There is much drama and suspense in this film as the psychologist struggles to come to terms with the possibility that demonology is possible despite his deep sceptiscm. The final scenes are some of the highlights of the film, and worth the price alone.

Wonderfully directed by Jacques Tourneuer who was in dispute with the studio when they wanted to show the demon too early in the film. This, he felt robbed the film of some of its initial suspense. No matter though, it is still pretty good, and does work well despite the director's misgivings.

The DVD contains both versions, the American version Curse of The Demon is much shorter by about 11 minutes. Not actually having seen this version, I cannot comment. Still, I will imagine that it is worth seeing in order to compare the two versions.

I am pleased that this is finally being released in the UK. It has been a scandal that this has been held back for so long bearing in mind the classic it is. UK film fans will welcome this with open arms.
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10 of 11 people found the following review helpful
on 15 October 2010
I saw this film in the '60s when I was a young boy and I thought it was the scariest, most atmospheric and creepy film ever.
Scene after scene still send shivers down my spine! The scene in the woods when the demon is chasing Dana Andrews (footsteps only) is still clear in my memory; I can't wait to own a copy!
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1 of 1 people found the following review helpful
on 22 March 2015
M.R. James is the master ghost story writer. Even if his (Edwardian) style has dated, he has a sense of evil to match his namesake William, brother of Henry. This film is an interpretation of 'Casting The Runes' in which the narrator is involved with a sinister scholar of the occult, one Carswell, who writes obsessively about alchemy, to a journal whose rejections invariable precede their authors' demise.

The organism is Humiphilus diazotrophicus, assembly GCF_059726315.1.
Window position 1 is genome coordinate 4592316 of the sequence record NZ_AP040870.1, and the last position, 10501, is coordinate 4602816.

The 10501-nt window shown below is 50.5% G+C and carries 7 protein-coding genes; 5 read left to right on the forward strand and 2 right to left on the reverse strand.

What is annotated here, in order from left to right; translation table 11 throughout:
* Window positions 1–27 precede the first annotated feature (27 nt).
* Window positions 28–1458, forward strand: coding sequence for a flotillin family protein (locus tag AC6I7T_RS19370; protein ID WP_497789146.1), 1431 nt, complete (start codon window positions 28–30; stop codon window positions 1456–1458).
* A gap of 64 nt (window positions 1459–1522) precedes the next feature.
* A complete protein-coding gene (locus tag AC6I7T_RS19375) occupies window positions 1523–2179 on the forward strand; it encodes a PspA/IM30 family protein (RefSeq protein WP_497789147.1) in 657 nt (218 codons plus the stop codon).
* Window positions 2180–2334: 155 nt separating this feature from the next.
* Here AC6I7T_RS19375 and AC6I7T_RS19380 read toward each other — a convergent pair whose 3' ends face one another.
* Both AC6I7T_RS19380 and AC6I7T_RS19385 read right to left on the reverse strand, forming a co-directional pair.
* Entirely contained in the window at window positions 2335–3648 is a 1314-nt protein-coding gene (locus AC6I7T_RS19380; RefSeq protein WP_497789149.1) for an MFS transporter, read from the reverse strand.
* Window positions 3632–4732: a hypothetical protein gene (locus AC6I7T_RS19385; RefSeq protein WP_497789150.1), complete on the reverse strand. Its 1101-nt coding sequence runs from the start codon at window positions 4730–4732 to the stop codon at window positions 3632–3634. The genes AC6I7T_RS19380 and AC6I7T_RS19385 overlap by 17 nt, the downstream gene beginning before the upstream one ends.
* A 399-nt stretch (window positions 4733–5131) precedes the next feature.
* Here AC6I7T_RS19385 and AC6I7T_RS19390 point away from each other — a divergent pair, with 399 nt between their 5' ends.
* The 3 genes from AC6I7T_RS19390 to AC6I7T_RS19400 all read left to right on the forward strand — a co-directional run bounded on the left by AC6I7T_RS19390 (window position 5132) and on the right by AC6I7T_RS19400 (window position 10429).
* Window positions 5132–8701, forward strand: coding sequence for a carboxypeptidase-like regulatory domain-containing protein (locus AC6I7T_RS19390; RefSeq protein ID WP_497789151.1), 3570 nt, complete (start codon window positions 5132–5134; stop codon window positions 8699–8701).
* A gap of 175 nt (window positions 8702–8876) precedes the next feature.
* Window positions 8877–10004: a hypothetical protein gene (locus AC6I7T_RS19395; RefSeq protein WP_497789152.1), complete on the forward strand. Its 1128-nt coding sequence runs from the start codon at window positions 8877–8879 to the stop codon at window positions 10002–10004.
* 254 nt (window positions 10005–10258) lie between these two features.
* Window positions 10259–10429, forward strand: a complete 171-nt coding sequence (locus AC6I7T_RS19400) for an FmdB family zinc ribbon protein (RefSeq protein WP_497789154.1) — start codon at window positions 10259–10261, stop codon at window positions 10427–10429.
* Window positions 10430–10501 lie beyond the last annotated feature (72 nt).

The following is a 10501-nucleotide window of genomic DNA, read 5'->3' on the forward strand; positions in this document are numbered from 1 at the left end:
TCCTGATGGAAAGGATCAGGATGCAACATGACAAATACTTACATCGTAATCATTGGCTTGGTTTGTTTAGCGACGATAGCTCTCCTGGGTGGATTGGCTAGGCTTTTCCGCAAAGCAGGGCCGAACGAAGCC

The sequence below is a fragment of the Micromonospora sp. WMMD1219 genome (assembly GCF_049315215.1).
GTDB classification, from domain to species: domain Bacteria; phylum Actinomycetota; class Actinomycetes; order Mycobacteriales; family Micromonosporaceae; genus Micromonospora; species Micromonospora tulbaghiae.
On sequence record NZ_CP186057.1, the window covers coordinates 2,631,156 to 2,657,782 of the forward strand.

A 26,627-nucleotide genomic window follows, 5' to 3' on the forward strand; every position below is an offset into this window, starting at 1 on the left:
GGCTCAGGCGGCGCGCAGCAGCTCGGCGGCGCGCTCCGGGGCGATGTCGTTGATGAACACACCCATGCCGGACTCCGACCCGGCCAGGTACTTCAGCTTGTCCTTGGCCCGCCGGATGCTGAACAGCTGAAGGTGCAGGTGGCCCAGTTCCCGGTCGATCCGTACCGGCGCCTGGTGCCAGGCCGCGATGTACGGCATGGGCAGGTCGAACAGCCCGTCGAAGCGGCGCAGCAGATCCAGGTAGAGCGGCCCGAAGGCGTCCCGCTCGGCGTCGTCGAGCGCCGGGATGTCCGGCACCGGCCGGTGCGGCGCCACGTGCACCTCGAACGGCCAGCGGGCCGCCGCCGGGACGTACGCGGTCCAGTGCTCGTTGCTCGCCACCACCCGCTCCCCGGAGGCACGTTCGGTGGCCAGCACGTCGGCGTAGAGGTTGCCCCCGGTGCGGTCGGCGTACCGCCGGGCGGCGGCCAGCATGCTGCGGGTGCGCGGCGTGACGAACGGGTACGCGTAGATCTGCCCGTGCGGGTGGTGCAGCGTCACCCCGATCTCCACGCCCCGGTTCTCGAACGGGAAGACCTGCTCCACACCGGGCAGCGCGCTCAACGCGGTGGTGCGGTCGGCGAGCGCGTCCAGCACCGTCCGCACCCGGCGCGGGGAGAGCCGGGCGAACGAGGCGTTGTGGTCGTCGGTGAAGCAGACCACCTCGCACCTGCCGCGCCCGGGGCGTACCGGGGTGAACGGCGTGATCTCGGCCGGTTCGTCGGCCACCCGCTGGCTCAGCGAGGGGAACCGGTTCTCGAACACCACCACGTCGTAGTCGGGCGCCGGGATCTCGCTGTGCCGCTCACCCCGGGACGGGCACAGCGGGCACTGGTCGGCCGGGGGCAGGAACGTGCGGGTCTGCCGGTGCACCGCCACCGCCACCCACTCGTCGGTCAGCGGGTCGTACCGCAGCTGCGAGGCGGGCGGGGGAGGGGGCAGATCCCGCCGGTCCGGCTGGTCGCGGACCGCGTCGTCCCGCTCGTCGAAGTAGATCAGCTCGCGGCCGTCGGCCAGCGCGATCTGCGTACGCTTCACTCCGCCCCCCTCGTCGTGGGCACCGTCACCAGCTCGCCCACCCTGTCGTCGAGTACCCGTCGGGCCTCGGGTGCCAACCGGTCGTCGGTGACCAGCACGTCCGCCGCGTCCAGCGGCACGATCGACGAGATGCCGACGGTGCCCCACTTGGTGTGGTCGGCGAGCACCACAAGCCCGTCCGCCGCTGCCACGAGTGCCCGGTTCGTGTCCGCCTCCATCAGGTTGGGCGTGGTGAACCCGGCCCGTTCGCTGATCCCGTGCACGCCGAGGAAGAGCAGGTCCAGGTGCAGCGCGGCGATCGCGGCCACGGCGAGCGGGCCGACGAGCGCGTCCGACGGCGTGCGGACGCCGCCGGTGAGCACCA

Loosely adapted from James's tale and our hero an American, unlike the Englishman of the original, played by Dana Andrews this story is beautifully shot by Tourneur - exiled by McCarthyism, our gain - in a noirish black and white, the Devil is occluded for almost all of the film, imagistic and plot hints the only signs of the trouble's cause. Carswell, who places curse-slips on his 'enemies' - the 'Runes' of the story are the papers on which they are written - is played as a sometime clown with a sometimes jovial, sometimes menacing mien well suited to a tale of the unfolding of evil. Clowns are, in any case, often ambiguous figures. The Demon itself has a menace inversely proportionate to its appearance, indeed I found the creaking as of unoiled wheels int the woods scene scarier than all but its final appearance (about its first one, the less said the better, but take a look at the DVD cover and you will see it is none-too-subtle...in fact it is a disgrace).
It remains a classy film and an influential one. Cited by no less than Kate Bush as an influence, this admirably showcases Tourneur's huge talent. Like the similarly exiled Cy 'Zulu' Enfield, America's loss was our gain and this is the marvellous Tourneur's, erm, tour de force. Well acted, tautly plotted and sharply filmed, one for all the senses, including your sixth.